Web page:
World Arts West
SF Ethnic Dance Festival

 

 

FESTIVAL HISTORY


The San Francisco Ethnic Dance Festival was founded to present the diverse ethnic dance companies in the Bay Area. Over the years, the Festival has expanded its reach to include performers from throughout Northern California and has presented over 600 dance companies from over a hundred different genres. Please click on the sidebar link titled Festival Dancers 1999-Present, for a list and information on the genres and groups presented in World Arts West programs since 1999.

During its rich history, the Festival has celebrated and fostered appreciation for the diverse cultural communities in the Bay Area and Northern California, through an annual performance season of dance styles that have included traditional classical dance, sacred dance genres, vernacular dance forms, social dance and folk dance presentations.

Originally founded and produced by Grants for the Arts of the San Francisco Hotel Tax Fund, the 1978 Festival was the first multicultural, city-sponsored ethnic dance festival in America. In 1982, following an RFP process, the contract to produce the Festival was awarded to World Arts West, then known as City Celebration. In recent history, three distinct programs have been presented annually in June at the Palace of Fine Arts in San Francisco, with three performances per weekend. Since 2008, the Festival has expanded to a fourth weekend to present the best in Bay Area world dance and music!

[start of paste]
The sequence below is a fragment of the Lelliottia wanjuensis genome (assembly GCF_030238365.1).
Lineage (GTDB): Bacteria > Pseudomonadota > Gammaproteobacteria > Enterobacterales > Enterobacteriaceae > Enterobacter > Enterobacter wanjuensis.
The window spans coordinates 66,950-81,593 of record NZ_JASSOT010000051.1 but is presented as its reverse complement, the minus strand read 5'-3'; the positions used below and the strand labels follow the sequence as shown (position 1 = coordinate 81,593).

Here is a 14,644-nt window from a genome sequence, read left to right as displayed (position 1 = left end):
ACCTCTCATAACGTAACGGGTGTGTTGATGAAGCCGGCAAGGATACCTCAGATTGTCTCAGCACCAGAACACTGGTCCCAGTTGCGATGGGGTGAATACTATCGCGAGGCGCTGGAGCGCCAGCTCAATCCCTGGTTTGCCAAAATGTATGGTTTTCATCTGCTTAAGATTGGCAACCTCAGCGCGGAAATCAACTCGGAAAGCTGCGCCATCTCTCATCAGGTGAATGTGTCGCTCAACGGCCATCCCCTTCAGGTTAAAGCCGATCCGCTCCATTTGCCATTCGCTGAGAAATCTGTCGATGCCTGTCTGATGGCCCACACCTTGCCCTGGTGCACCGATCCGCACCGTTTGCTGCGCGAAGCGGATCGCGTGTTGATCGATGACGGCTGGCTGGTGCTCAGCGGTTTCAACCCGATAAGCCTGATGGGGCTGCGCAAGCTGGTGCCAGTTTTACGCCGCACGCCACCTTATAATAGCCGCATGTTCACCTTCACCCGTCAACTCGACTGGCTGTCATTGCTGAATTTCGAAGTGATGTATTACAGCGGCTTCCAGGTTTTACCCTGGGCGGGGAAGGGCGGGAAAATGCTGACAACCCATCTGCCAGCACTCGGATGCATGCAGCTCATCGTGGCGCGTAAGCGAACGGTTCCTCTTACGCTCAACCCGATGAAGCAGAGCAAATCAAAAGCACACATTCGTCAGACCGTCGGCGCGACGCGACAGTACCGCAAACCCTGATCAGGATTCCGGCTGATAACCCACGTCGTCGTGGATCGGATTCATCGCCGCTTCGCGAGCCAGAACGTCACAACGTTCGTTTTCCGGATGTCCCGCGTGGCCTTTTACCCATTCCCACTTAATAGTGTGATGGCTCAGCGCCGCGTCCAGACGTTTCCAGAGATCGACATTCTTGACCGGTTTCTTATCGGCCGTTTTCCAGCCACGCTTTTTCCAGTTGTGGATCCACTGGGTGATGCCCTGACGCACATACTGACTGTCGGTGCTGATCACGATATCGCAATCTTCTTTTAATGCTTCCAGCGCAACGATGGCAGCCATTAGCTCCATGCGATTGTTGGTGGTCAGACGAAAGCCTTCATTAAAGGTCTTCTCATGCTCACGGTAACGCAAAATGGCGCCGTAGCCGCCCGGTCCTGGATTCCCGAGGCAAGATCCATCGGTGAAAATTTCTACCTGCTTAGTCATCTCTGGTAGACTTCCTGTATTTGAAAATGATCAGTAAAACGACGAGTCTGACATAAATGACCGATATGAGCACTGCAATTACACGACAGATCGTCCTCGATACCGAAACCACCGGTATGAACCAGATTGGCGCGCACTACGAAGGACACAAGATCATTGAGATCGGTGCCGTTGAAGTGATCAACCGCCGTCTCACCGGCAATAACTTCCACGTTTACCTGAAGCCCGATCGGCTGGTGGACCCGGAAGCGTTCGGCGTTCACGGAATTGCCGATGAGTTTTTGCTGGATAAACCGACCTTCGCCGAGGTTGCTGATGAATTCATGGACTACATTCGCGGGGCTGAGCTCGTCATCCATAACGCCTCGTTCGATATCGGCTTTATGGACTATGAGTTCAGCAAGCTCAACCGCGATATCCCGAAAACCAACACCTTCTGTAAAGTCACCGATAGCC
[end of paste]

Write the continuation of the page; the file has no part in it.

The Festival has presented over 14,000 dancers, with dancers from community groups performing alongside internationally recognized professionals, students beside masters, and cultural groups as different as Senegalese dancers from the Kaolak region and Mexican folkorico dancers from the Tobasco region all performing on the same stage. Each program features 7-11 companies. The Festival performers are selected from an annual audition, where each company has ten minutes to present its work, while soloists have five minutes. Participants in the field come from varied socioeconomic backgrounds and represent a broad range of occupations and lifestyles. Many are second and third generation dancers and musicians, and after so many years, the children of Festival pioneers are now recreating, preserving, and innovating important work as their contribution to contemporary culture.

Since 1978, the Festival’s performances have reached hundreds of thousands of audience members, providing outstanding opportunities to artists who seek to present the dance expressions of their cultural and ethnic heritages.